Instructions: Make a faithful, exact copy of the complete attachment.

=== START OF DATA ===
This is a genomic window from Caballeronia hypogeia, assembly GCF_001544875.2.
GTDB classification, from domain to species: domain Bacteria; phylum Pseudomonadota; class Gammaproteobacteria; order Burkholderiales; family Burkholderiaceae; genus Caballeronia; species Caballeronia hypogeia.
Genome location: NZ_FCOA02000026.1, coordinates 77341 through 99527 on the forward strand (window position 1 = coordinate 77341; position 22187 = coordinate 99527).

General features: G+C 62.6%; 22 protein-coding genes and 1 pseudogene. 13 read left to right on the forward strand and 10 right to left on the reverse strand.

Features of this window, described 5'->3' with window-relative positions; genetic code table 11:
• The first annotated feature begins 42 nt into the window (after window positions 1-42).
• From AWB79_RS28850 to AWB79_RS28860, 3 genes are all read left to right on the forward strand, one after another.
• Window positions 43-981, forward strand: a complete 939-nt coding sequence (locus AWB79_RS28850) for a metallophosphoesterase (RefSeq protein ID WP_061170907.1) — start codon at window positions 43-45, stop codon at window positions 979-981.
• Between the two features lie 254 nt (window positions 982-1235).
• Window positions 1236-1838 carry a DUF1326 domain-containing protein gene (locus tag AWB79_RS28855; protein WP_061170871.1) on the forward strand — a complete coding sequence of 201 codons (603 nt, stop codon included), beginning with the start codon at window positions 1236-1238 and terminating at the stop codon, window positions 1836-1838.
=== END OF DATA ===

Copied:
This is a genomic window from Caballeronia hypogeia, assembly GCF_001544875.2.
GTDB classification, from domain to species: domain Bacteria; phylum Pseudomonadota; class Gammaproteobacteria; order Burkholderiales; family Burkholderiaceae; genus Caballeronia; species Caballeronia hypogeia.
Genome location: NZ_FCOA02000026.1, coordinates 77341 through 99527 on the forward strand (window position 1 = coordinate 77341; position 22187 = coordinate 99527).

General features: G+C 62.6%; 22 protein-coding genes and 1 pseudogene. 13 read left to right on the forward strand and 10 right to left on the reverse strand.

Features of this window, described 5'->3' with window-relative positions; genetic code table 11:
• The first annotated feature begins 42 nt into the window (after window positions 1-42).
• From AWB79_RS28850 to AWB79_RS28860, 3 genes are all read left to right on the forward strand, one after another.
• Window positions 43-981, forward strand: a complete 939-nt coding sequence (locus AWB79_RS28850) for a metallophosphoesterase (RefSeq protein ID WP_061170907.1) — start codon at window positions 43-45, stop codon at window positions 979-981.
• Between the two features lie 254 nt (window positions 982-1235).
• Window positions 1236-1838 carry a DUF1326 domain-containing protein gene (locus tag AWB79_RS28855; protein WP_061170871.1) on the forward strand — a complete coding sequence of 201 codons (603 nt, stop codon included), beginning with the start codon at window positions 1236-1238 and terminating at the stop codon, window positions 1836-1838.